Netflix Docuseries Avoids Placing Blame on Former NFL Star for Murder Spree

January 20th, 2020 9:00 AM

Killer Inside: The Mind of Aaron Hernandez, Netflix’s new documentary series highlighting the former NFL star and convicted murderer, Aaron Hernandez, has brought the conversation of personal responsibility to the forefront of society. The problem is Hernandez is portrayed in a way that largely avoids the fact that he is culpable for his own actions.

The primary thesis of the series is to show the life that led to such a tragic story. How did Hernandez fall from grace? And what caused a man who had the world at his disposal, and was so jovial growing up, to turn into such a horrendous human being?

As is the case for any kind of murder documentary (such as The People vs. OJ Simpson) one of the primary goals of the series is to try and get inside the accused’s head and learn his motives. To answer the big question… WHY?

The issue with this docuseries, however, is that Netflix framed that “why” in a manner that seems to try and explain away why Hernandez would commit murder. They highlighted the people closest to him growing up. The people who would have never been able to imagine that he was capable of such heinous acts. And then they searched for every excuse and reason possible to not put the blame directly on Hernandez’s shoulders.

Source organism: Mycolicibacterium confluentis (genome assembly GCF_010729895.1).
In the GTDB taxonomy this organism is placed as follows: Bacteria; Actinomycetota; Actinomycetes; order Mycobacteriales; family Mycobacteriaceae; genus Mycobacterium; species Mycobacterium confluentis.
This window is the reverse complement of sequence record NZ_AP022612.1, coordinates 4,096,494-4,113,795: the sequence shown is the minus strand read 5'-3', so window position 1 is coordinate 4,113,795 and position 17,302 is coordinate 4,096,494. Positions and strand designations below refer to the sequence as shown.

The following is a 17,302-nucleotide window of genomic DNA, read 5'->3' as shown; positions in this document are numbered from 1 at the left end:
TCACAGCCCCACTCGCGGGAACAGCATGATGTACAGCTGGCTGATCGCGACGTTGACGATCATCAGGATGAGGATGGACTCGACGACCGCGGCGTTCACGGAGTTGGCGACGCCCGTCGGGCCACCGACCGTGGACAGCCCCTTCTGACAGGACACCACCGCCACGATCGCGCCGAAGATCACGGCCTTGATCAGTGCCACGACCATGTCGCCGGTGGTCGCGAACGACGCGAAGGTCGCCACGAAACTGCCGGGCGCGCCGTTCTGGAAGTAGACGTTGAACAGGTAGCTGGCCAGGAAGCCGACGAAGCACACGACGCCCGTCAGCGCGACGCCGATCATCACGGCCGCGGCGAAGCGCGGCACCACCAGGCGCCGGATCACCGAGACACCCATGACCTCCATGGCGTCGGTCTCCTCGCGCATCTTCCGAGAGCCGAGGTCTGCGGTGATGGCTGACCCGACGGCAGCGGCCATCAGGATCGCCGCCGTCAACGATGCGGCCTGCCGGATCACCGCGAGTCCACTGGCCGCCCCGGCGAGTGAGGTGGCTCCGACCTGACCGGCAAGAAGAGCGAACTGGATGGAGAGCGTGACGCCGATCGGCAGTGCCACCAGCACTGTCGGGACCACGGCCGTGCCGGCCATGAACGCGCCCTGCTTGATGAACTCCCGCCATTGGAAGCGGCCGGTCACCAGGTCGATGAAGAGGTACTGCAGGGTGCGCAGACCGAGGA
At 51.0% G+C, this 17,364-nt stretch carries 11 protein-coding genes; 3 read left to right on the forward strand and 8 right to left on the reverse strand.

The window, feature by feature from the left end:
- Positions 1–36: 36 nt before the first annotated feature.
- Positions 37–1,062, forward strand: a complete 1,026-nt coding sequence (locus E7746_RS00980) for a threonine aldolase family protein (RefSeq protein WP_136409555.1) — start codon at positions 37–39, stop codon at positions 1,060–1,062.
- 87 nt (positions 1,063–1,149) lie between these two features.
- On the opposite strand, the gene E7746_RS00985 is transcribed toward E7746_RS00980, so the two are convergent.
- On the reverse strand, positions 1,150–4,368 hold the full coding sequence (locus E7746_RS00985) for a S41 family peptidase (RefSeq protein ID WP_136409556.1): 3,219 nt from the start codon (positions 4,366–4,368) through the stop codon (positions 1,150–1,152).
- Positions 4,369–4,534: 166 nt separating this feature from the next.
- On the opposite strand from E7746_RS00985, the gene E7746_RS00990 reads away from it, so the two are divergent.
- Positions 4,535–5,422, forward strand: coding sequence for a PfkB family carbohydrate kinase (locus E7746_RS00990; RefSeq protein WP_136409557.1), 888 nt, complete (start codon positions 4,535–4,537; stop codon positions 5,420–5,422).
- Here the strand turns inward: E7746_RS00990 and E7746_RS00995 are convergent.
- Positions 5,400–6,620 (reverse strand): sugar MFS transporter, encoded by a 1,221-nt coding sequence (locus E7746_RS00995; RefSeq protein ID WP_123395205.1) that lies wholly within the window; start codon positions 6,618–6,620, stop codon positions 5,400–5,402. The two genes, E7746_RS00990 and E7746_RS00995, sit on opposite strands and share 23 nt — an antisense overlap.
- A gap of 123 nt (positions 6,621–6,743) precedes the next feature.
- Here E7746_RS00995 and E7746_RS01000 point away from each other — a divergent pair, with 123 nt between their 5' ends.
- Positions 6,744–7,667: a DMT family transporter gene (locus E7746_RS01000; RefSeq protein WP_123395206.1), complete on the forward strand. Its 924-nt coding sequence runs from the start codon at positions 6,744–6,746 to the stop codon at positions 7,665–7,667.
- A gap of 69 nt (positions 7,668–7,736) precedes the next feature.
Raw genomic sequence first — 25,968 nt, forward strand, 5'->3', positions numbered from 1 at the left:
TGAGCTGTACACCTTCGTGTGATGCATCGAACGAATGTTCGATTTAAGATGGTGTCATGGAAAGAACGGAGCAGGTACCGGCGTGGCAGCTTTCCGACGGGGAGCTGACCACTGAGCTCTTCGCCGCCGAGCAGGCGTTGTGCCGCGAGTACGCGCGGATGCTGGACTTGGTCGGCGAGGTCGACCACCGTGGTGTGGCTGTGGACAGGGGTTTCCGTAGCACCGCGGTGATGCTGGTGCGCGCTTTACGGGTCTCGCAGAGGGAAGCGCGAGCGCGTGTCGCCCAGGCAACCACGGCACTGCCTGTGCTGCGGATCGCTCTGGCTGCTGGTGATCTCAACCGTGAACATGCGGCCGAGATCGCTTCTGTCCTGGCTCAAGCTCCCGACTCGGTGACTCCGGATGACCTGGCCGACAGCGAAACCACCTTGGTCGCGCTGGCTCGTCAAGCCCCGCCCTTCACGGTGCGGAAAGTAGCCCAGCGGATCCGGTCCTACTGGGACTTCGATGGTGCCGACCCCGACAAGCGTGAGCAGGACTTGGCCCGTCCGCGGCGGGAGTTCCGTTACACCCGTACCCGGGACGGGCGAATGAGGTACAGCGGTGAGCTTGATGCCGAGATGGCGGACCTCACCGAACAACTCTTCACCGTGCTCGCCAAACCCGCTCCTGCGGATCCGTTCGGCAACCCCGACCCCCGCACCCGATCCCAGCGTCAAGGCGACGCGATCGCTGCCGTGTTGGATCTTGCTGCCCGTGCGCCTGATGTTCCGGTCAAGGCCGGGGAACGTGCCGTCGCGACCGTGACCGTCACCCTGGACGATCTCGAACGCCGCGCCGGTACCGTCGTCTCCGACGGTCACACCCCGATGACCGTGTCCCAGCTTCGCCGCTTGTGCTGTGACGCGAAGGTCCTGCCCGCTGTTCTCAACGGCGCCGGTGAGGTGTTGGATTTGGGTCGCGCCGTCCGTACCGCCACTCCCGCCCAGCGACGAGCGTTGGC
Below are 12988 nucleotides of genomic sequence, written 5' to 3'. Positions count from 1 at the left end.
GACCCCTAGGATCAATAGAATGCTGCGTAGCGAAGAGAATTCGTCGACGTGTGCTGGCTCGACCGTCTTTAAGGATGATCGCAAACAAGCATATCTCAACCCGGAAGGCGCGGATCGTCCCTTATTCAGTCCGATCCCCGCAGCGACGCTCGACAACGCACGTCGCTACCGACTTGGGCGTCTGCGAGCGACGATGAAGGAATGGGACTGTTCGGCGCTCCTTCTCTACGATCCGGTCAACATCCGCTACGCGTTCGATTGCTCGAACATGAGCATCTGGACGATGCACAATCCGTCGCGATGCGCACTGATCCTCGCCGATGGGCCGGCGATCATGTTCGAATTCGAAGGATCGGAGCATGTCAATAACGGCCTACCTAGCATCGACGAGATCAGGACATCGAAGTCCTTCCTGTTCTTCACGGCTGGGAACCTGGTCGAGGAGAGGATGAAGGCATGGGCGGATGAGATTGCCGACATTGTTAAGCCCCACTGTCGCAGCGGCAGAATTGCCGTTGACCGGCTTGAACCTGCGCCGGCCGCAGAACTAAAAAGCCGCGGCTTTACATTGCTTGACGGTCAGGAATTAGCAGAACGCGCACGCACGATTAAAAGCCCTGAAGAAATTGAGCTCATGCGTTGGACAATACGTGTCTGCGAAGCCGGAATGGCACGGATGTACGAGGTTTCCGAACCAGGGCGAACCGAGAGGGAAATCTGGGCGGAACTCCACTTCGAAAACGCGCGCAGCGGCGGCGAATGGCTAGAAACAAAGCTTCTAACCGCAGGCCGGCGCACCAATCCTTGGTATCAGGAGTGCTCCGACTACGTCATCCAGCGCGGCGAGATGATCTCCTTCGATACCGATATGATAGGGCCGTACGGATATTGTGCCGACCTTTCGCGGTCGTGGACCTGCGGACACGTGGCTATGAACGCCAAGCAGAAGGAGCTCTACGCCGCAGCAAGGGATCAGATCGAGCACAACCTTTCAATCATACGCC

They used the fact that he was supposedly a closeted gay man (at least bisexual) in a homophobic environment, as well as CTE, and the fact that marijuana had not been legalized yet (meaning he was FORCED to run with shady characters due to his chain-smoking addiction) as explanations for why he murdered Odin Lloyd (the boyfriend of his girlfriend’s sister) and allegedly murdered several others.

Now, don’t be dissuaded from watching the series. There were several points where they cut to people placing the sole blame on Hernandez (such as former coach Herm Edwards, who defended the Patriots on ESPN throughout the indictments and trials.) But that did not feel like the overarching tone.

Pushing a narrative of personal responsibility felt more like the exception rather than the rule, which also speaks to the mentality of a lot of people today. Personal responsibility has become less of the rule and more of the exception. It is always easier to find excuses for why it is someone else’s fault (such as your upbringing, the circumstances surrounding you, or even the government) rather than admit that individuals are to blame for their own terrible choices.

Is CTE and head trauma a real issue that can cause violent tendencies? The science says yes. Does growing up in a difficult home often lead to problems later in life? Of course. But was Hernandez the only person to ever go through all of that? No. And did other people with similar backgrounds choose to go down his same path? Clearly not.

So, as much as some people, and Netflix, want to blame a former NFL athlete’s murderous spree on the rest of society, there is only one rightful place that it belongs: Upon the shoulders of the man who chose to pull the trigger, Aaron Hernandez.